Munroe: ‘Free Choice’ In Web Shop Case
Papers that will be filed today in support of legal action taken by a group of web shop bosses will contend that Parliament has no right to dictate to citizens how they should and should not spend their money for entertainment purposes, according to attorney Wayne Munroe.
The argument will center around free choice, among other things, Munroe indicated.
“Not only are we saying what they do is not within the [Lotteries and Gaming] Act, but we’re also questioning the ability of Parliament to make the Act,” he said.
“If people sat and thought about it, it would be obvious. Gaming involves spending your money, so if the government can tell you how to spend your money in this form of entertainment they would be able to tell you in other forms of entertainment and how to spend your money generally, and nobody would accept that they could do that.”
Munroe added: “Thoughts about morality do not matter either because then they would be able to say that Parliament can pass an act that nobody can give money to your ‘sweetheart’ because they consider that immoral too.
“It is in my mind going to an issue of free choice and personal liberty and in some jurisdictions they would say you can make laws to protect public morality. Well, that can’t apply here because we have a number of casinos in operation.
“And then they would say public safety. Well, that can’t apply because we have a number of casinos operating. All the reasons that you would say you can not do that, I don’t know that they are applicable, and we’re presently looking at that.”
Munroe represents Island Game, Island Luck, FML Group of Companies, Asue Draw, Whatfall and Chances. Attorney Alfred Sears represents Paradise Games.
As has been widely reported, Munroe and Sears were successful last Wednesday in securing an injunction to prevent law enforcement authorities from shutting down web shop gaming in The Bahamas.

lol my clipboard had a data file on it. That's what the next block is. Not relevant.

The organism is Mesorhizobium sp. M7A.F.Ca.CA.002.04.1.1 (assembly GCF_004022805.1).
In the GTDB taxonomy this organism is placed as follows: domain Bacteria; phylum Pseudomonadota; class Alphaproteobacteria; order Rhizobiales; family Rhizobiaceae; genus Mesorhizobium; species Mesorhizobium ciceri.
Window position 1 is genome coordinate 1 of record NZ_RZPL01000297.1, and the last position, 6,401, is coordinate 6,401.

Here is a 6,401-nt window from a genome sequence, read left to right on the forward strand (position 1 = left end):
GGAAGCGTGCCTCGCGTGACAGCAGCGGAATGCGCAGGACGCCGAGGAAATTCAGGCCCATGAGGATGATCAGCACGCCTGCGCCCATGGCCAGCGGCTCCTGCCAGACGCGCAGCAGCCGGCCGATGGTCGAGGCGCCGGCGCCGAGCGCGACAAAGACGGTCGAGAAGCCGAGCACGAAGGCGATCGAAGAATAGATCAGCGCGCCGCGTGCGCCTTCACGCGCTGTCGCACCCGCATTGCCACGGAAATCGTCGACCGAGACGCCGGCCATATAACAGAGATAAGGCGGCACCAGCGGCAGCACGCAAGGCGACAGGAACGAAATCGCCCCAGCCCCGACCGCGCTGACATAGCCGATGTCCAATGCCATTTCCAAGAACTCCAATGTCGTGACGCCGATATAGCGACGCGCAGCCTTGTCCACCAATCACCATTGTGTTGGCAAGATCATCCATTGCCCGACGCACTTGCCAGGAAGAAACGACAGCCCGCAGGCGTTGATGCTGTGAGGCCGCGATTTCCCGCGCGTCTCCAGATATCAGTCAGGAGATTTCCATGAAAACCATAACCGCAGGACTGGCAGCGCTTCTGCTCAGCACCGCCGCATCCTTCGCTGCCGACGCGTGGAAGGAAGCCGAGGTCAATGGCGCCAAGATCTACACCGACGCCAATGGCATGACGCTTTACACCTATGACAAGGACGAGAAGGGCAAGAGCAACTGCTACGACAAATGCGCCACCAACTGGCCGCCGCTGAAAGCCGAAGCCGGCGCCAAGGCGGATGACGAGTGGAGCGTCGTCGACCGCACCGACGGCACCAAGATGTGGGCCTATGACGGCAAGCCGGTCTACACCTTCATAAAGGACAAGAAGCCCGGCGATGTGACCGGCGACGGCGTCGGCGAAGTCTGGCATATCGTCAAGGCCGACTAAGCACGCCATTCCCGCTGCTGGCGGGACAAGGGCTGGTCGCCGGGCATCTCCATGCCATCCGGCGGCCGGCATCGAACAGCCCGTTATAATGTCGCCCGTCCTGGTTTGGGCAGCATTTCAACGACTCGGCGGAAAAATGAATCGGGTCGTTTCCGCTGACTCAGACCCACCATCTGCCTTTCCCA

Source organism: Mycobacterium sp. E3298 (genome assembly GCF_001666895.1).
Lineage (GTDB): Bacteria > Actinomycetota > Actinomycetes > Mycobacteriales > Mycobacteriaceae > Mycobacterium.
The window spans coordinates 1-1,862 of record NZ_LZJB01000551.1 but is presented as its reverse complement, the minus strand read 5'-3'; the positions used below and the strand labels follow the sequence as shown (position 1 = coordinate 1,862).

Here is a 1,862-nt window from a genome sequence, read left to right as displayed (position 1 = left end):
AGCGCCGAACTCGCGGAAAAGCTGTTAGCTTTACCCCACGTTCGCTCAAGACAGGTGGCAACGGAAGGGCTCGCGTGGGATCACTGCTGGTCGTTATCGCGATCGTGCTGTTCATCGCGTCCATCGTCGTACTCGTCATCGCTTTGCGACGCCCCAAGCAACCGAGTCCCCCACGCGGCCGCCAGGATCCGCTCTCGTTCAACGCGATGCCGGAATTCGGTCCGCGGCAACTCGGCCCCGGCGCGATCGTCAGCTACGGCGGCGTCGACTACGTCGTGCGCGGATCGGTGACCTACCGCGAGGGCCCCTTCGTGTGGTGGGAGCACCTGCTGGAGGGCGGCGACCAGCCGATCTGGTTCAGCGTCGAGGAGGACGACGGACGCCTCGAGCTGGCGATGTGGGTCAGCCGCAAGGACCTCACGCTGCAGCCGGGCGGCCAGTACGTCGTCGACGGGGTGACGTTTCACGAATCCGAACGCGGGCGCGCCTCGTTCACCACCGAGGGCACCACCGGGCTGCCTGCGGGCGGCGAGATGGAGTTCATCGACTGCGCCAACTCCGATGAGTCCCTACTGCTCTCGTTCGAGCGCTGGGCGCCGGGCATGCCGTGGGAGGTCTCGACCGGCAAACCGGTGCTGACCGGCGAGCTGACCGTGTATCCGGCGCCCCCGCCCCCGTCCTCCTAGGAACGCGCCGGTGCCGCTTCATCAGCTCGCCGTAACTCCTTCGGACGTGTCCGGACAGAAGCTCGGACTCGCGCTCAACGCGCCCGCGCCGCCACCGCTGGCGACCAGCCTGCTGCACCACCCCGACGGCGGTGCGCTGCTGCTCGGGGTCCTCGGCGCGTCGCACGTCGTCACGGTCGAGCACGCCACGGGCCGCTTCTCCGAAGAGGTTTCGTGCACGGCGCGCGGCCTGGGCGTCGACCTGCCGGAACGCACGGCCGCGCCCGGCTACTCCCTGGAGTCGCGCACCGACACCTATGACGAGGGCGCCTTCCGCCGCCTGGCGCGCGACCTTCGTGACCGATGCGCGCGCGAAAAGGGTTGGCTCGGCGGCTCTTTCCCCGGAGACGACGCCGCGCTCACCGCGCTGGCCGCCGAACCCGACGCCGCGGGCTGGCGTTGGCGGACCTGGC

They took court action after the majority of voters who voted in a gambling referendum last week said no to the regulation and taxation of web shops.
Munroe previously said the issues that will be tried are whether what the web shop operators do is caught by the Lotteries and Gaming Act and whether that Act is constitutional.
Munroe said Sears has also indicated that he intends to argue that the operators had a legitimate expectation to operate as they would have met with officials under the Ingraham administration to discuss possible regulation, and their licenses would have remained in place.
CEO of FML Group of Companies Craig Flowers told The Nassau Guardian that web shop operators met with Financial Secretary Ehurd Cunningham and other technical people in the Ministry of Finance over the course of several months under the Ingraham administration.
The former government had explored the idea of regulating web shops and taxing them, but in 2010 then Prime Minister Hubert Ingraham shelved the idea and announced he would put the matter to a referendum if re-elected.
In a press statement released last Wednesday night, Attorney General Allyson Maynard-Gibson explained that the conservatory order granted by Justice Isaacs on Wednesday is only to stand until the applications can be heard and any further order is made by a judge.
“What this means is that the relevant government and law enforcement officials may not take any action to close down web shops or prosecute web shop operators and patrons pending the hearing of the matter by the court,” she said.
Maynard-Gibson said the matter will continue after Munroe and Sears have filed their documents today, the Office of the Attorney General has had time to consider them and to file documents in response, if necessary and the court is available for a hearing date.
By Candia Dames
Guardian News Editor